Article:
Based upon my experience as a volunteer with the Christian Association of Youth Mentoring and working with hundreds of kids in the projects on the east side of the city where I live, I believe I know why LeBron made his comment, and why gang violence is out of control. Greater than the obvious fact, that he “grew up in the projects,” he was speaking from his heart—his real person. Because as most kids growing up in the projects, LeBron’s father was absent and he was told by others through words, attitudes, and lowered expectations that he would be a failure. That the world into which he was born was different, outside normal society, dependent on government subsidies, and so bleak that his destiny was already determined. A world characterized by a desperate, single mother trying to protect and raise her kids with the help of free rent (Section 8 Housing), food stamps, relatives, and work at minimum wages if she can find it. I thank God for these mothers who do their best, but they need help beyond government assistance.

Sadly there is overwhelming evidence borne out of a multitude of scholarly studies attesting to a limited and more troubled future ahead for children growing up in inner cities. The “projects” culture has largely removed the stigma of birthing “out of wedlock” children. I’ve seen it firsthand with the young boy and girl teens that I mentor when I ask them about their plans for marriage as they coddle their babies and reply with blank stares. Ironically, this is positive because NO child should be penalized because of the mistakes of his or her parents. Still, more children mean more welfare money. Sometimes, it’s as simple as that.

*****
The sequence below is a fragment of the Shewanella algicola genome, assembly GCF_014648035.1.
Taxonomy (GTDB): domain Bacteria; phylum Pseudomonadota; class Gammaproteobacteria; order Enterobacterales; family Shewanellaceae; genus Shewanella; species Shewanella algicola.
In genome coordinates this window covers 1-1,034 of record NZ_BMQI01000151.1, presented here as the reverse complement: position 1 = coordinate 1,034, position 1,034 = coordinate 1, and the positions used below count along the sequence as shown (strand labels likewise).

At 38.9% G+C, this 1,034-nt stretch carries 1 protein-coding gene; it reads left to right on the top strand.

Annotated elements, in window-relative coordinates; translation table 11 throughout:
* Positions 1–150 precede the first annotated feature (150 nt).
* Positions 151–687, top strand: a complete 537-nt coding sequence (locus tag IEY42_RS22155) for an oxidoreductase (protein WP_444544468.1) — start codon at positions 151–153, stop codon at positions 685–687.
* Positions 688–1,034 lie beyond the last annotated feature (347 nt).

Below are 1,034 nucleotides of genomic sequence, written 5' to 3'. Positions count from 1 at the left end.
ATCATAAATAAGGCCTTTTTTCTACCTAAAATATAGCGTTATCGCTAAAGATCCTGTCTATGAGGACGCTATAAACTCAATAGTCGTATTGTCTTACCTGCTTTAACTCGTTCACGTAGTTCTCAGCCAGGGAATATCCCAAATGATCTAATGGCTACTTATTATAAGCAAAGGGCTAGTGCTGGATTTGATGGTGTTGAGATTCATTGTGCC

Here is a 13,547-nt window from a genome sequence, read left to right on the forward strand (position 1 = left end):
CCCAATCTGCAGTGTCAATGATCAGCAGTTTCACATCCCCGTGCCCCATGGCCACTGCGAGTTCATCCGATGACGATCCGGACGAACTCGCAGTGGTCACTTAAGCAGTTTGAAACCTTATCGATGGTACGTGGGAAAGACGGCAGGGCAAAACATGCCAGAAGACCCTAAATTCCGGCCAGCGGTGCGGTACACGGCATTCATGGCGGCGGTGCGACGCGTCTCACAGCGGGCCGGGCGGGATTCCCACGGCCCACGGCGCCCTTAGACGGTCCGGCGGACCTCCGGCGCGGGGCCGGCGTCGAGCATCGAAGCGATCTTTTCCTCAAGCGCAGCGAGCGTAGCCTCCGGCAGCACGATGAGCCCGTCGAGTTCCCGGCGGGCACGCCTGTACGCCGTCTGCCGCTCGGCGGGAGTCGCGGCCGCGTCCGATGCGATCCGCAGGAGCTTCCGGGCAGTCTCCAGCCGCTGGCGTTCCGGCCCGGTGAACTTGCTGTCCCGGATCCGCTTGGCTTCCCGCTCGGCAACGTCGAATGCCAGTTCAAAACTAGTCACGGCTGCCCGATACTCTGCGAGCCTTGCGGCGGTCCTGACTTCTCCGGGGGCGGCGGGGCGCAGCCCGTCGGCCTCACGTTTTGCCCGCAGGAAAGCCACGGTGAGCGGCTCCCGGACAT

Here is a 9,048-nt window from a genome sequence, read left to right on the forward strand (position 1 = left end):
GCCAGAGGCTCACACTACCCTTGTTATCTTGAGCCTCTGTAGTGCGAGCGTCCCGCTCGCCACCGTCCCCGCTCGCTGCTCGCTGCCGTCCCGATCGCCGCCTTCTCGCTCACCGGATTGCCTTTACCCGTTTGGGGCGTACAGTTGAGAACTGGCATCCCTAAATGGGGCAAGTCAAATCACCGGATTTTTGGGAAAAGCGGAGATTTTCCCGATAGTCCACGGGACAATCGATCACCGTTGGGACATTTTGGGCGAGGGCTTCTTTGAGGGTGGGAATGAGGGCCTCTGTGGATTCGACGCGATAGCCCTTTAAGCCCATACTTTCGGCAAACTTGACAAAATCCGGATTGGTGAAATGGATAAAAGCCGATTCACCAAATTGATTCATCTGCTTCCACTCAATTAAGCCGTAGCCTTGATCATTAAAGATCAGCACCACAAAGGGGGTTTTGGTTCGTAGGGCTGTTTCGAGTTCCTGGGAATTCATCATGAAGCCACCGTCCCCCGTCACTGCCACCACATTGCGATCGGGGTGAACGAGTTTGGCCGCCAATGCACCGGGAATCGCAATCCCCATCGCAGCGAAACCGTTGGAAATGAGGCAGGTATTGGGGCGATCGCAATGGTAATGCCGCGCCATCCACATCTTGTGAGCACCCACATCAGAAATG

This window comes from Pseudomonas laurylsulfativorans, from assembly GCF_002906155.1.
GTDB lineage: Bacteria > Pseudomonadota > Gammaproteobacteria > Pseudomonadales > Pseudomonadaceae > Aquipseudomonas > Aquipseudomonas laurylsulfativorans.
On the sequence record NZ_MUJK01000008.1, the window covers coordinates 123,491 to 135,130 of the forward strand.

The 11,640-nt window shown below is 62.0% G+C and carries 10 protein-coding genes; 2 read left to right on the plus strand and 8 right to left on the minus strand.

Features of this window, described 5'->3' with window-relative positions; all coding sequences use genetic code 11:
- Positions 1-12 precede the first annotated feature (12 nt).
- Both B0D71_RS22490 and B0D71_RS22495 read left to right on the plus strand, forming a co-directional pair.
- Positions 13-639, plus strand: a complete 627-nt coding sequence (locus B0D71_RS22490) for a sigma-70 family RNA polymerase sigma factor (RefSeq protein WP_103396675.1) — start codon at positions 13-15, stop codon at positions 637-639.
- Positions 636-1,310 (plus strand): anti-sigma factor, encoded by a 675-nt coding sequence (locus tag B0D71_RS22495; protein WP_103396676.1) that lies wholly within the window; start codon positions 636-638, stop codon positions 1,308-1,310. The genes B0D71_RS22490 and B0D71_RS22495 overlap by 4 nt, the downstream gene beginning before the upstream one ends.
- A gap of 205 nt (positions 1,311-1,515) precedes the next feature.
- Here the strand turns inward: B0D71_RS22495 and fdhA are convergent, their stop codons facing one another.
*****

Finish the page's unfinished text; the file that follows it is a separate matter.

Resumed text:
It can seem hopeless at times. Girls in the projects get pregnant in their early to mid-teens which perpetuates poverty, ignorance, failure and despair--teen mothers-grandmothers at age 28. There’s an enormous amount of temptation bombarding these kids who are trapped in ever-earlier maturing bodies.

Who’s to blame? The President? Congress? Civil Rights leaders who seldom speak out on this issue? All of them? Well, the answer is “yes” and “no.”

According to the U.S. Census Bureau, 24 million children in America, or one out of three, live in biological father-absent homes. Children in father-absent homes are almost four times more likely to be poor. Further, in 2012, 12 percent of children in married-couple families were living in poverty, compared to 44 percent of children in mother-only families. Even after controlling for income, youths in father-absent households still had significantly higher odds of incarceration than those in mother-father families. Youths who never had a father in the household experienced the highest odds. A 2002 Department of Justice survey of 7,000 inmates revealed that 39% of jail inmates lived in mother-only households. Approximately forty-six percent of jail inmates in 2002 had a previously incarcerated family member. One-fifth experienced a father in prison or jail.